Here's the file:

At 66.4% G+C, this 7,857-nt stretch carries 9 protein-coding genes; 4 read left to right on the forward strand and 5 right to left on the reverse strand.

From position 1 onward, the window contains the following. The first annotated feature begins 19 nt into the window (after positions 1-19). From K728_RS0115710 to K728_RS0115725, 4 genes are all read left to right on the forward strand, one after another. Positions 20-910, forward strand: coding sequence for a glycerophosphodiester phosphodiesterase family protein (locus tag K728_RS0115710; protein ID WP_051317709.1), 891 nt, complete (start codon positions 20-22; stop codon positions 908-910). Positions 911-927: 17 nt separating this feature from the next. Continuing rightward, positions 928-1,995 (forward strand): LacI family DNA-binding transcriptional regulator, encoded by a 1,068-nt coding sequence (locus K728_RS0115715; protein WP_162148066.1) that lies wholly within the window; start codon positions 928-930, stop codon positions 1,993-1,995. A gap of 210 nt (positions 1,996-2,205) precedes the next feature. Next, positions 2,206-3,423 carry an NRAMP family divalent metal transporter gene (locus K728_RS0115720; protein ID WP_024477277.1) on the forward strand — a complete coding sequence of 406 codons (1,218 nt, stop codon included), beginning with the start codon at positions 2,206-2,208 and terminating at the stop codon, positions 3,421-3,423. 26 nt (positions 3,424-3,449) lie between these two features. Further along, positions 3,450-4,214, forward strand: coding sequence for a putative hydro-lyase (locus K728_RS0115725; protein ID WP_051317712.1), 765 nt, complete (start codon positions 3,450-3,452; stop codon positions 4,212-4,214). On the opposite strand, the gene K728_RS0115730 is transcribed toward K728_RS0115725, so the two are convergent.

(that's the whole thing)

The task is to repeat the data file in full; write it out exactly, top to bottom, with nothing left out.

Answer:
At 66.4% G+C, this 7,857-nt stretch carries 9 protein-coding genes; 4 read left to right on the forward strand and 5 right to left on the reverse strand.

From position 1 onward, the window contains the following. The first annotated feature begins 19 nt into the window (after positions 1-19). From K728_RS0115710 to K728_RS0115725, 4 genes are all read left to right on the forward strand, one after another. Positions 20-910, forward strand: coding sequence for a glycerophosphodiester phosphodiesterase family protein (locus tag K728_RS0115710; protein ID WP_051317709.1), 891 nt, complete (start codon positions 20-22; stop codon positions 908-910). Positions 911-927: 17 nt separating this feature from the next. Continuing rightward, positions 928-1,995 (forward strand): LacI family DNA-binding transcriptional regulator, encoded by a 1,068-nt coding sequence (locus K728_RS0115715; protein WP_162148066.1) that lies wholly within the window; start codon positions 928-930, stop codon positions 1,993-1,995. A gap of 210 nt (positions 1,996-2,205) precedes the next feature. Next, positions 2,206-3,423 carry an NRAMP family divalent metal transporter gene (locus K728_RS0115720; protein ID WP_024477277.1) on the forward strand — a complete coding sequence of 406 codons (1,218 nt, stop codon included), beginning with the start codon at positions 2,206-2,208 and terminating at the stop codon, positions 3,421-3,423. 26 nt (positions 3,424-3,449) lie between these two features. Further along, positions 3,450-4,214, forward strand: coding sequence for a putative hydro-lyase (locus K728_RS0115725; protein ID WP_051317712.1), 765 nt, complete (start codon positions 3,450-3,452; stop codon positions 4,212-4,214). On the opposite strand, the gene K728_RS0115730 is transcribed toward K728_RS0115725, so the two are convergent.